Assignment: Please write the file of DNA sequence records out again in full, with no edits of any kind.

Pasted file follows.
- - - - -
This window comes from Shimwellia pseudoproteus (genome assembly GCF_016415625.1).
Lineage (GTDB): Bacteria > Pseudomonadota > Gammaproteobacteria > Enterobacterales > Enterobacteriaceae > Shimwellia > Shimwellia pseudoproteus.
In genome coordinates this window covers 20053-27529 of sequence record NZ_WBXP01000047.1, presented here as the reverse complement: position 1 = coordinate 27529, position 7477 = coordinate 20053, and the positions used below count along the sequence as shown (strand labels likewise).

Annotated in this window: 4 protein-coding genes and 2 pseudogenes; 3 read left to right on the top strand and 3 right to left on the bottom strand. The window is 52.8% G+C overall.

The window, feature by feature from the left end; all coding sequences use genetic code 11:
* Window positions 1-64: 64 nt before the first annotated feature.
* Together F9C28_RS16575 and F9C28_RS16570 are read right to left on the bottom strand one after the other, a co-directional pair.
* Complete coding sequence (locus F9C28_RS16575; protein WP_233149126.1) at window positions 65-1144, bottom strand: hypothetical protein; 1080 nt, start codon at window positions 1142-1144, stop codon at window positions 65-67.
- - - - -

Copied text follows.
This window comes from Shimwellia pseudoproteus (genome assembly GCF_016415625.1).
Lineage (GTDB): Bacteria > Pseudomonadota > Gammaproteobacteria > Enterobacterales > Enterobacteriaceae > Shimwellia > Shimwellia pseudoproteus.
In genome coordinates this window covers 20053-27529 of sequence record NZ_WBXP01000047.1, presented here as the reverse complement: position 1 = coordinate 27529, position 7477 = coordinate 20053, and the positions used below count along the sequence as shown (strand labels likewise).

Annotated in this window: 4 protein-coding genes and 2 pseudogenes; 3 read left to right on the top strand and 3 right to left on the bottom strand. The window is 52.8% G+C overall.

The window, feature by feature from the left end; all coding sequences use genetic code 11:
* Window positions 1-64: 64 nt before the first annotated feature.
* Together F9C28_RS16575 and F9C28_RS16570 are read right to left on the bottom strand one after the other, a co-directional pair.
* Complete coding sequence (locus F9C28_RS16575; protein WP_233149126.1) at window positions 65-1144, bottom strand: hypothetical protein; 1080 nt, start codon at window positions 1142-1144, stop codon at window positions 65-67.